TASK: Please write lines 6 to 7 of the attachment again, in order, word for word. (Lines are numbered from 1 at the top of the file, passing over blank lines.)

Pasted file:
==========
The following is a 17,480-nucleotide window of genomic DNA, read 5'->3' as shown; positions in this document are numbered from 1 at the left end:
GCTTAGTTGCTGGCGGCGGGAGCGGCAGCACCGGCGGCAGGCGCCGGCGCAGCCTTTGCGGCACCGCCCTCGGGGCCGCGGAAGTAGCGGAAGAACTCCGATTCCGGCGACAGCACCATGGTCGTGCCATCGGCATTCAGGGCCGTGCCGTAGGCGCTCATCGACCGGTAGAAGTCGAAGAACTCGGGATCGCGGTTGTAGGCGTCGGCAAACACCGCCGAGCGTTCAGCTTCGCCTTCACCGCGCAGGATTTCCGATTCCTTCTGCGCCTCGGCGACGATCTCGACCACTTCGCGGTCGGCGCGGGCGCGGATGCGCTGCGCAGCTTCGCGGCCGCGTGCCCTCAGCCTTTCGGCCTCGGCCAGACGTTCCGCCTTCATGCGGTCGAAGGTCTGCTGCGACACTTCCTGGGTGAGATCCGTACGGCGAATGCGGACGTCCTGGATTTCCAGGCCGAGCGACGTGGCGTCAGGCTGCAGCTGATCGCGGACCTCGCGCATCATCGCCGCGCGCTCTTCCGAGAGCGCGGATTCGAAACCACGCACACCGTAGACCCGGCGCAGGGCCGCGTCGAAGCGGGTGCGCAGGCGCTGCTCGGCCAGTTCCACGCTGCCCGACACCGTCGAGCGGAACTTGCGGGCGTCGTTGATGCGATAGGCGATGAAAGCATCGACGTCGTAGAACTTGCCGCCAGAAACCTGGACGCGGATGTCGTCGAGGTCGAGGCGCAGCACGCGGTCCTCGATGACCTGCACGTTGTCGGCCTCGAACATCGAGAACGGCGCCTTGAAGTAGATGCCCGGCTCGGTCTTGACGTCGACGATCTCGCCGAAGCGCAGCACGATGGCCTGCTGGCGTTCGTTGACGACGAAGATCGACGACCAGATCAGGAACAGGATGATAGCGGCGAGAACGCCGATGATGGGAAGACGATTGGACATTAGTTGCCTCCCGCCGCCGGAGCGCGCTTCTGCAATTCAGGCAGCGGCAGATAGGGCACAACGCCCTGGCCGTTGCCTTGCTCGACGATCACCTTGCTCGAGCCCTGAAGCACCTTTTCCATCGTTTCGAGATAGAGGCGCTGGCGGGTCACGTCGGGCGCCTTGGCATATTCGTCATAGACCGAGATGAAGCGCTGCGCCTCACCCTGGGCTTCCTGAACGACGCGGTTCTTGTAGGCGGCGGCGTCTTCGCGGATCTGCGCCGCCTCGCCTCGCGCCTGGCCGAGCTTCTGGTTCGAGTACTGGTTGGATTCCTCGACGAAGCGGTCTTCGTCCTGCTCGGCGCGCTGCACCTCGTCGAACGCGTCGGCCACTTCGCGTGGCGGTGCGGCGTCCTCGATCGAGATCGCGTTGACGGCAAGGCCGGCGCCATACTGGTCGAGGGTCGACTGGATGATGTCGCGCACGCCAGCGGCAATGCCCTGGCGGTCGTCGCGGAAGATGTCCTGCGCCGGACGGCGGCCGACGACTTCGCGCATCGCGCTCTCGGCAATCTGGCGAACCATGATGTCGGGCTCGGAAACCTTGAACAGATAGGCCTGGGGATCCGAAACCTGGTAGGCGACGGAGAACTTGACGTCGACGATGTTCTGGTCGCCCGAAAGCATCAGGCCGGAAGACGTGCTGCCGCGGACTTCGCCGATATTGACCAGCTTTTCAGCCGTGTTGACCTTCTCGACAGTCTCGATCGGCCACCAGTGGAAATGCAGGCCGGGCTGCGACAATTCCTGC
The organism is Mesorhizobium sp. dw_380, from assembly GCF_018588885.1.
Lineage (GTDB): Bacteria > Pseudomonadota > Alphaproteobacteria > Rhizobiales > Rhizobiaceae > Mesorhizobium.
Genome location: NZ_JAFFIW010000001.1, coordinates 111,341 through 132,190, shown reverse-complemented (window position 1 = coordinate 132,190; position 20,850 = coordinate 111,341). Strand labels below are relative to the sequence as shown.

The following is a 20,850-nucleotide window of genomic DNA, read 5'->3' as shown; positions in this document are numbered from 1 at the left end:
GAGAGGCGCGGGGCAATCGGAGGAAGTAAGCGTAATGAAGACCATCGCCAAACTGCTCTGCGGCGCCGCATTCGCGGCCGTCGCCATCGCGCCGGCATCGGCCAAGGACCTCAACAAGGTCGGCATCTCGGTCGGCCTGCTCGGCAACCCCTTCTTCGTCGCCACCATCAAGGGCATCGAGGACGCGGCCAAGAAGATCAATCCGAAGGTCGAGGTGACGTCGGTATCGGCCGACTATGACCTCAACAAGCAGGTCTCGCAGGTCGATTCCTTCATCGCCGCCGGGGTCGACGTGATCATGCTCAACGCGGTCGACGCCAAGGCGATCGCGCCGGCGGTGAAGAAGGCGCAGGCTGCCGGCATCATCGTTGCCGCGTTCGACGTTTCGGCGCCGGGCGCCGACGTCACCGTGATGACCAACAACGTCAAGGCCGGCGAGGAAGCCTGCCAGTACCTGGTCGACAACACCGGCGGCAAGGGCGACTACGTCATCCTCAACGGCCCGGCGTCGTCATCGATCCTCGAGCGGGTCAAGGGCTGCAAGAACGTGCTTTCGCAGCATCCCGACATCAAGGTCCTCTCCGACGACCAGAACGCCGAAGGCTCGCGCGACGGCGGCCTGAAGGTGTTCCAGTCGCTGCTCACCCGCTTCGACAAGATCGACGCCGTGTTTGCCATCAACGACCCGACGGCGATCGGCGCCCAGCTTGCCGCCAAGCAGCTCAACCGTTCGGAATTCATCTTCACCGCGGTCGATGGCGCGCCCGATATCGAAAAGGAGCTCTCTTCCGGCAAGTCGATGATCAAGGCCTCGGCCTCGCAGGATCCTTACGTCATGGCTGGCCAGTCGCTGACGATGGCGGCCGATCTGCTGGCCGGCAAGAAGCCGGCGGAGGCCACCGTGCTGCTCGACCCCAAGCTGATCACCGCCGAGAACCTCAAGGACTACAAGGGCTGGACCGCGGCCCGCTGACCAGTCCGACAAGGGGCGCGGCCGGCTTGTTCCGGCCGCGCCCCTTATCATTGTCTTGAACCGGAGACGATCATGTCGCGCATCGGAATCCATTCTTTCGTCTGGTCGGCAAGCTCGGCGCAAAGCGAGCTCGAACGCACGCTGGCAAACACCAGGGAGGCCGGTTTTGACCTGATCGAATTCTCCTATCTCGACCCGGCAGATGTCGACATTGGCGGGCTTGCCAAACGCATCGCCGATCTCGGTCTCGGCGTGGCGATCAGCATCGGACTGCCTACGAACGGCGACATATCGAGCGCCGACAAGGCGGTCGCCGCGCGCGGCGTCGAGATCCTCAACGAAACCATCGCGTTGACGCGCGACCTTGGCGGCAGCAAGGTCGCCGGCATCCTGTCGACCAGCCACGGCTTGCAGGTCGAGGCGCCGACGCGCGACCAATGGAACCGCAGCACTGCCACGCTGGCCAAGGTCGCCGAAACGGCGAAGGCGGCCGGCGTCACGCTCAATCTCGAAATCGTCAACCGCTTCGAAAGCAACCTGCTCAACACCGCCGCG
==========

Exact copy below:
The following is a 20,850-nucleotide window of genomic DNA, read 5'->3' as shown; positions in this document are numbered from 1 at the left end:
GAGAGGCGCGGGGCAATCGGAGGAAGTAAGCGTAATGAAGACCATCGCCAAACTGCTCTGCGGCGCCGCATTCGCGGCCGTCGCCATCGCGCCGGCATCGGCCAAGGACCTCAACAAGGTCGGCATCTCGGTCGGCCTGCTCGGCAACCCCTTCTTCGTCGCCACCATCAAGGGCATCGAGGACGCGGCCAAGAAGATCAATCCGAAGGTCGAGGTGACGTCGGTATCGGCCGACTATGACCTCAACAAGCAGGTCTCGCAGGTCGATTCCTTCATCGCCGCCGGGGTCGACGTGATCATGCTCAACGCGGTCGACGCCAAGGCGATCGCGCCGGCGGTGAAGAAGGCGCAGGCTGCCGGCATCATCGTTGCCGCGTTCGACGTTTCGGCGCCGGGCGCCGACGTCACCGTGATGACCAACAACGTCAAGGCCGGCGAGGAAGCCTGCCAGTACCTGGTCGACAACACCGGCGGCAAGGGCGACTACGTCATCCTCAACGGCCCGGCGTCGTCATCGATCCTCGAGCGGGTCAAGGGCTGCAAGAACGTGCTTTCGCAGCATCCCGACATCAAGGTCCTCTCCGACGACCAGAACGCCGAAGGCTCGCGCGACGGCGGCCTGAAGGTGTTCCAGTCGCTGCTCACCCGCTTCGACAAGATCGACGCCGTGTTTGCCATCAACGACCCGACGGCGATCGGCGCCCAGCTTGCCGCCAAGCAGCTCAACCGTTCGGAATTCATCTTCACCGCGGTCGATGGCGCGCCCGATATCGAAAAGGAGCTCTCTTCCGGCAAGTCGATGATCAAGGCCTCGGCCTCGCAGGATCCTTACGTCATGGCTGGCCAGTCGCTGACGATGGCGGCCGATCTGCTGGCCGGCAAGAAGCCGGCGGAGGCCACCGTGCTGCTCGACCCCAAGCTGATCACCGCCGAGAACCTCAAGGACTACAAGGGCTGGACCGCGGCCCGCTGACCAGTCCGACAAGGGGCGCGGCCGGCTTGTTCCGGCCGCGCCCCTTATCATTGTCTTGAACCGGAGACGATCATGTCGCGCATCGGAATCCATTCTTTCGTCTGGTCGGCAAGCTCGGCGCAAAGCGAGCTCGAACGCACGCTGGCAAACACCAGGGAGGCCGGTTTTGACCTGATCGAATTCTCCTATCTCGACCCGGCAGATGTCGACATTGGCGGGCTTGCCAAACGCATCGCCGATCTCGGTCTCGGCGTGGCGATCAGCATCGGACTGCCTACGAACGGCGACATATCGAGCGCCGACAAGGCGGTCGCCGCGCGCGGCGTCGAGATCCTCAACGAAACCATCGCGTTGACGCGCGACCTTGGCGGCAGCAAGGTCGCCGGCATCCTGTCGACCAGCCACGGCTTGCAGGTCGAGGCGCCGACGCGCGACCAATGGAACCGCAGCACTGCCACGCTGGCCAAGGTCGCCGAAACGGCGAAGGCGGCCGGCGTCACGCTCAATCTCGAAATCGTCAACCGCTTCGAAAGCAACCTGCTCAACACCGCCGCG